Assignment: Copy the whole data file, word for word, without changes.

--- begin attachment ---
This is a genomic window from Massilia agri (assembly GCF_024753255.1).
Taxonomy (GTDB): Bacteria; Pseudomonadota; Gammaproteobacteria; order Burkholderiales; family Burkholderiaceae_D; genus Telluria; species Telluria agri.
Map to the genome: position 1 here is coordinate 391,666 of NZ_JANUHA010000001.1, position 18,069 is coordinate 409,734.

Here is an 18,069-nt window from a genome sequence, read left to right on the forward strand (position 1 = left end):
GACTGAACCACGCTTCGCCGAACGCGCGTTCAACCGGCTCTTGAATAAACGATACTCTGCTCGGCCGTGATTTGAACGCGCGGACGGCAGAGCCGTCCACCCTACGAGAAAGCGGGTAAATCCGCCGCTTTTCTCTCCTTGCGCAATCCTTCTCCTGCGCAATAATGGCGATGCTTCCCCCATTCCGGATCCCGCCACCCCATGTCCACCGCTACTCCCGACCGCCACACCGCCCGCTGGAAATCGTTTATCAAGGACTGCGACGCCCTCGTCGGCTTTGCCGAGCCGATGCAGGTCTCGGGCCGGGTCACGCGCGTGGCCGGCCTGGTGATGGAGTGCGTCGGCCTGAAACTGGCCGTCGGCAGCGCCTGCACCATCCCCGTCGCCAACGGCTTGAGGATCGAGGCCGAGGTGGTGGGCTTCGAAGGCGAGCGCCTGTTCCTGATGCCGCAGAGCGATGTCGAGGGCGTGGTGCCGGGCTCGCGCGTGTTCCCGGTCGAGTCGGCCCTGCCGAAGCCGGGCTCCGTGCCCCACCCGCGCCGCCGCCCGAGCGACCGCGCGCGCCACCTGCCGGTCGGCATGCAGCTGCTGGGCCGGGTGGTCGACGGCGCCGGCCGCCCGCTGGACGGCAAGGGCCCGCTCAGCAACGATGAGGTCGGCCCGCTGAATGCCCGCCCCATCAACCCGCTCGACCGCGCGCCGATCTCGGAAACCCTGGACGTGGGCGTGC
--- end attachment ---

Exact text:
This is a genomic window from Massilia agri (assembly GCF_024753255.1).
Taxonomy (GTDB): Bacteria; Pseudomonadota; Gammaproteobacteria; order Burkholderiales; family Burkholderiaceae_D; genus Telluria; species Telluria agri.
Map to the genome: position 1 here is coordinate 391,666 of NZ_JANUHA010000001.1, position 18,069 is coordinate 409,734.

Here is an 18,069-nt window from a genome sequence, read left to right on the forward strand (position 1 = left end):
GACTGAACCACGCTTCGCCGAACGCGCGTTCAACCGGCTCTTGAATAAACGATACTCTGCTCGGCCGTGATTTGAACGCGCGGACGGCAGAGCCGTCCACCCTACGAGAAAGCGGGTAAATCCGCCGCTTTTCTCTCCTTGCGCAATCCTTCTCCTGCGCAATAATGGCGATGCTTCCCCCATTCCGGATCCCGCCACCCCATGTCCACCGCTACTCCCGACCGCCACACCGCCCGCTGGAAATCGTTTATCAAGGACTGCGACGCCCTCGTCGGCTTTGCCGAGCCGATGCAGGTCTCGGGCCGGGTCACGCGCGTGGCCGGCCTGGTGATGGAGTGCGTCGGCCTGAAACTGGCCGTCGGCAGCGCCTGCACCATCCCCGTCGCCAACGGCTTGAGGATCGAGGCCGAGGTGGTGGGCTTCGAAGGCGAGCGCCTGTTCCTGATGCCGCAGAGCGATGTCGAGGGCGTGGTGCCGGGCTCGCGCGTGTTCCCGGTCGAGTCGGCCCTGCCGAAGCCGGGCTCCGTGCCCCACCCGCGCCGCCGCCCGAGCGACCGCGCGCGCCACCTGCCGGTCGGCATGCAGCTGCTGGGCCGGGTGGTCGACGGCGCCGGCCGCCCGCTGGACGGCAAGGGCCCGCTCAGCAACGATGAGGTCGGCCCGCTGAATGCCCGCCCCATCAACCCGCTCGACCGCGCGCCGATCTCGGAAACCCTGGACGTGGGCGTGC